Resources

    – The Nature Conservancy – USDA-APHIS – USDA Forest Service – USDA Forest Service

Selected Images

EDDMapS Distribution – This map is incomplete and is based only on current site and county level reports made by experts, herbaria, and literature. For more information, visit www.eddmaps.org

State List – This map identifies those states that list this species on their invasive species list or law. For more information, visit Invasive.org

Home Yard & Garden Newsletter at the University of Illinois

Vining plants are often desirable in the home landscape. They cleverly disguise carefully placed trellises and their form seems to take on a life of its own. Some vines have been known to cover trees, poles, cars, and even slow moving animals I suspect. Quite a few vines are considered weedy by most. Too often, people will allow an unidentified, cute, little vine to flower. Fast forward a few years, and its population will be out of control. The initial cuteness impression will be long gone and efforts will be underway to eradicate it.

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Proper identification is critical to good weed control as is scouting often for emerging weed issues. Need some help identifying those mystery vines? Here is a brief description of some of the more common weedy vines found in lawns and gardens. As with all broadleaf weeds, leaf arrangement, flower type and the presence of underground structures such as rhizomes or tubers all play a key role in identification.

Honeyvine milkweed (Ampelamus albidus) is a perennial vine that spreads by seed and long spreading roots. The leaves are heart-shaped on long petioles and opposite on the stem. Flowers are small, whitish, and borne in clusters. It forms a smooth, green seed pod that is similar to that of common milkweed. Pods persist into winter and can then be spotted easily in the landscape when evergreens are the backdrop. The presence of the pod is a dead giveaway for identifying this weed.

Hedge bindweed (Calystegia sepium) is a perennial vine that spreads by rhizomes. The leaves are alternate on the stem and are distinctly triangular in shape with a pointy tip. The leaf base is cut squarely. The flowers are white to pink, and funnel-shaped like that of morningglory, another vine I will discuss in a bit. Bindweed is often mistaken for morningglory which is an annual weed. Initially, it may not be perceived as much of a problem, although, the rhizomes can help this vine spread quickly.

Field bindweed (Convolvulus arvensis) is similar to hedge bindweed except the leaves are arrowhead shaped with a rounded tip. Also, the leaves are smaller and the leaf bases are rounded with outwardly divergent lobes. I try to keep the two straight by thinking “hedges have edges.” Field bindweed is a rhizomatous perennial as well.

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Wild buckwheat (Polygonum convolvulus) is similar also, but the lobes at the base of the leaf point backwards toward the petiole and it has an ochrea which is the easiest way to differentiate between these species. An ochrea is a papery sheath that encircles the stem where the petiole attaches to the stem. It is indicative of the smartweed family for which it is a member. Also, the flowers are greenish white and inconspicuous. They are clustered on long white racemes. Wild buckwheat is an annual so there are no rhizomes like the bindweeds have. Don’t let this fool you; it is still considered a “serious weed” according to Weeds of the North Central States.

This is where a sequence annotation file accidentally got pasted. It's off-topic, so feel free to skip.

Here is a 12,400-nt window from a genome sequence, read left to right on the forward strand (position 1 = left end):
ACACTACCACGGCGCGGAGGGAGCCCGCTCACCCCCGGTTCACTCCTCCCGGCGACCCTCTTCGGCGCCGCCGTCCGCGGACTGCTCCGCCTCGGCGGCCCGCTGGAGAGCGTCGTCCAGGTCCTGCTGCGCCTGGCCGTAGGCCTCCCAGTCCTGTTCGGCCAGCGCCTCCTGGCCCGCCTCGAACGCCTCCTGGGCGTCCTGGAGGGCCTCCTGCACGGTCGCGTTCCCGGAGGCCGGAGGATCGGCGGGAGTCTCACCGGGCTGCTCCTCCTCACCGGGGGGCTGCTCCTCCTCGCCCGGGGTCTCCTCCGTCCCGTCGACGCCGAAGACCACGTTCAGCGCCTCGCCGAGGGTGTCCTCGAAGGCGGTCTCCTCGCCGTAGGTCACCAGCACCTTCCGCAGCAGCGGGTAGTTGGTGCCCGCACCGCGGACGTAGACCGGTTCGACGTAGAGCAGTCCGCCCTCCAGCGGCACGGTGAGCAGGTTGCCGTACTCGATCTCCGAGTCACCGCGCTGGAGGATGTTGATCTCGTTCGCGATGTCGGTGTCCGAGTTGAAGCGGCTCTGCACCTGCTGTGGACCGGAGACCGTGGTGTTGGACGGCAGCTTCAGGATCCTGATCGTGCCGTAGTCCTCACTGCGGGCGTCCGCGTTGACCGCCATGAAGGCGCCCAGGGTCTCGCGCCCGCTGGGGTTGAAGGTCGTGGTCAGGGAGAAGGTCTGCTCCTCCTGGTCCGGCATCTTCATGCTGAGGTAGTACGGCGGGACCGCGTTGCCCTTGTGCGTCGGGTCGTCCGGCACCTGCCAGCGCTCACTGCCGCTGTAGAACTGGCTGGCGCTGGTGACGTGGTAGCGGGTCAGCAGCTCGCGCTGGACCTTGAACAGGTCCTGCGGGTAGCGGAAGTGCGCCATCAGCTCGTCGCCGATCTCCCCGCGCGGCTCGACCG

Morningglories (Ipomoea spp.) are often confused with bindweed and wild buckwheat too except the leaf shape is quite different. Depending on the species, leaves are either heart shaped or 3-lobed (ivy like). The cotyledons are butterfly-shaped. Most of the morningglories found in Illinois are summer annuals so reproduction is by seed. Bigroot morningglory or wild sweet potato as it’s also called (I. pandurata) is a perennial found across the state. Both bigroot and tall morningglory have heart shaped leaves like honeyvine milkweed, however, the leaves are alternate on the stem. Bigroot morningglory can be distinguished by its reddish purple centered white flowers and large underground tubers.

Controls for vines include repeated pulling or cutting back, mowing, mulching, and herbicides. In a turf situation, grass should be properly maintained and mowed as high as possible. These vines have a difficult time growing in thick, lush turfgrass. Postemergent herbicides that provide at least some control of these vines include but are not limited to the following: 2,4-D, carfentrazone, quinclorac, dicamba, oxyfluorfen, and triclopyr. Glyphosate may also be used for spot applications as it is a non-selective herbicide. Be sure to carefully read and follow all label directions. Repeated applications may be necessary. Summer annual weeds are most susceptible to treatment in the spring or early summer when they are young. For perennials such as the bindweeds, fall applications may be most effective.

Beauty is in the eye of the beholder, you know. Just today as I snapped a picture of field bindweed in flower, an innocent bystander said that she thought the flowers were so pretty. She’s right. They are pretty–up close. But when I see this vine cover a shrub, I can’t think of it being anything other than a weed.–Michelle Wiesbrook